Some were more promising. Many of them hit on the same basic tenets:
  • Estate-building is a waste and undermines American principles of independence and self-reliance.
  • It is the responsibility of the rich to share their wealth.
  • The discrepancy between the rich and poor, in the US and around the world, is largely due to chance, not an extraordinary personal effort on the part of the former.
  • Modern philanthropy demands not just handing out money, but using funds to create sustainable and responsible projects that address real problems.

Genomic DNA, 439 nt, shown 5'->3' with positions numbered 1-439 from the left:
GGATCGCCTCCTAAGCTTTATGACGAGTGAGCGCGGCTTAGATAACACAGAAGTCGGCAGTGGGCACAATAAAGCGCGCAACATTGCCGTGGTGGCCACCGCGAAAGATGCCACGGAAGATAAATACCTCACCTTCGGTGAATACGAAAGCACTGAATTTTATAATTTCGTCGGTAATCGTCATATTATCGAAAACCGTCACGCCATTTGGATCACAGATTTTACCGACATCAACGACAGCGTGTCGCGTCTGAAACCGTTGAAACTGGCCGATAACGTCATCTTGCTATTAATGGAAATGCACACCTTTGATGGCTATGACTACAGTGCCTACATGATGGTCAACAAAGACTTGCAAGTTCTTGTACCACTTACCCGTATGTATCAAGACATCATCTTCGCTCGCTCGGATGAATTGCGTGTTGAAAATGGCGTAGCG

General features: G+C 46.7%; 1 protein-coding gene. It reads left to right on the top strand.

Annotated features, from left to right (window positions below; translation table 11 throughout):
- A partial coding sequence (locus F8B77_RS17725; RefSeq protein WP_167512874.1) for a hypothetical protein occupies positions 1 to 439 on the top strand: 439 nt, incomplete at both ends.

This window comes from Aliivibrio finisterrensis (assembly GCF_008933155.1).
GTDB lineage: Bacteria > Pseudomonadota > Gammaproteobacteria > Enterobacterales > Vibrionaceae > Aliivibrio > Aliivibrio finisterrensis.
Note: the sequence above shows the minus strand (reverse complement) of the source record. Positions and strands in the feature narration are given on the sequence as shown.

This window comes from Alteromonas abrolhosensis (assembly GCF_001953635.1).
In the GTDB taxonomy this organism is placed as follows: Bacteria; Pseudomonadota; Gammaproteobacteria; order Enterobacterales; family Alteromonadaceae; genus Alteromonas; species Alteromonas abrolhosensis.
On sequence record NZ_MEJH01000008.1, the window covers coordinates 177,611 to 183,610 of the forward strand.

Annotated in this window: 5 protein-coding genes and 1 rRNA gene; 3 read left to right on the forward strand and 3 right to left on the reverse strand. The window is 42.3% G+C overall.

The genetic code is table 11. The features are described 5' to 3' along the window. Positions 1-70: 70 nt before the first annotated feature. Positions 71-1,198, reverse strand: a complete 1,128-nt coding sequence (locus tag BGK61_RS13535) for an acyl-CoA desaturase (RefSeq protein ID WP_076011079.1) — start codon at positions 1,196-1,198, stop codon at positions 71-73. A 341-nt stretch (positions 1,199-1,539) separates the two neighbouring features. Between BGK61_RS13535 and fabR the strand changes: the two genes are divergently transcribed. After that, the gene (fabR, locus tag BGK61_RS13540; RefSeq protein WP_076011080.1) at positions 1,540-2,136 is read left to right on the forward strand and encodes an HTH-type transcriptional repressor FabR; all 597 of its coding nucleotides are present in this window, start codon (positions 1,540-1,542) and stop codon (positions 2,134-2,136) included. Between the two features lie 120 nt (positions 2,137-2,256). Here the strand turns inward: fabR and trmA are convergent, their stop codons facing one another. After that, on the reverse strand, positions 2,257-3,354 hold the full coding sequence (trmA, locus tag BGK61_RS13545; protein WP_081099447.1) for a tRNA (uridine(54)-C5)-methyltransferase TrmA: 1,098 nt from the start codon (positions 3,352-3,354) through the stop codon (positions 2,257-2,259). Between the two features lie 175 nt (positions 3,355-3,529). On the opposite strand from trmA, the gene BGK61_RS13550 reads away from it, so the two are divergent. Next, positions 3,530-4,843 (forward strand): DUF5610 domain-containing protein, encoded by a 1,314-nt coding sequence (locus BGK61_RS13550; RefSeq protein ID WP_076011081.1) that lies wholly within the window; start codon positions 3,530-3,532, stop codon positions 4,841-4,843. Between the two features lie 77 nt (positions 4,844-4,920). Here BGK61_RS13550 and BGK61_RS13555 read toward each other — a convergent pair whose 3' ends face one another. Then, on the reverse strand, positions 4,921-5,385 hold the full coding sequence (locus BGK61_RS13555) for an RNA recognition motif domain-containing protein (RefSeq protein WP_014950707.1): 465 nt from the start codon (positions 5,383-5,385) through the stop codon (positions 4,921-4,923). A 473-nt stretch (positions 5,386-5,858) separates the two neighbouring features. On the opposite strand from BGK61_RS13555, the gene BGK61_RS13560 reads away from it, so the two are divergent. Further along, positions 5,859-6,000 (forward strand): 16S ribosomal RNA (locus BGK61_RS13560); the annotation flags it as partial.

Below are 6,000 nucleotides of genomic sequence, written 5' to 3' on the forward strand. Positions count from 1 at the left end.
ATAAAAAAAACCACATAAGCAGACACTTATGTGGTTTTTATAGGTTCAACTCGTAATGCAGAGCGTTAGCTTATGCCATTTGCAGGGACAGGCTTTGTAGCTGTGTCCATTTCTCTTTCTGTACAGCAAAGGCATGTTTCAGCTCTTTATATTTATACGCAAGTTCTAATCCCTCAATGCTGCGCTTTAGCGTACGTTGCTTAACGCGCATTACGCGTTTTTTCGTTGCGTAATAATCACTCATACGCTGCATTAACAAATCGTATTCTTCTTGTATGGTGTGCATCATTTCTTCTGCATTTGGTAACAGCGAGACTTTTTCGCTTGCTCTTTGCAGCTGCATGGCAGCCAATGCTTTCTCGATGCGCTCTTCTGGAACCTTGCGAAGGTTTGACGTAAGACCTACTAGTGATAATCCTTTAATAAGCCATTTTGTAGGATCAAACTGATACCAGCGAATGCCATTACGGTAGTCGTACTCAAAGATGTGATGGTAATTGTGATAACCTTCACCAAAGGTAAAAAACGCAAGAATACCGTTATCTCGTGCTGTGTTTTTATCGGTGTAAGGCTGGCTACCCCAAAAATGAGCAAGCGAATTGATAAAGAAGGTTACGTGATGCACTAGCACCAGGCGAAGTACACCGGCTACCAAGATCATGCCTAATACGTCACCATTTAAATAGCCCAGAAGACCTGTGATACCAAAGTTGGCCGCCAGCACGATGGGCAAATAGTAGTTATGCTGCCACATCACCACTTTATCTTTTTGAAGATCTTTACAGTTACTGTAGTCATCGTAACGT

This last is the real key, and it raises the most questions. This is Big Money, and many of the donors are using it to address Big Issues like health and education – areas that pretty objectively need money in order to progress. Bill Gates talks about the need for vaccine research; Eli and Edythe Broad focus much of their pledge letter on the problems facing the American public education system. Some of the focal points are personal: Jon Huntsman waxes poetic on cancer research, fallout from the death of his own mother to cancer.
All that sounds great. Regardless of whether personal agendas lurk behind these pledges, the issues are real and solutions elusive.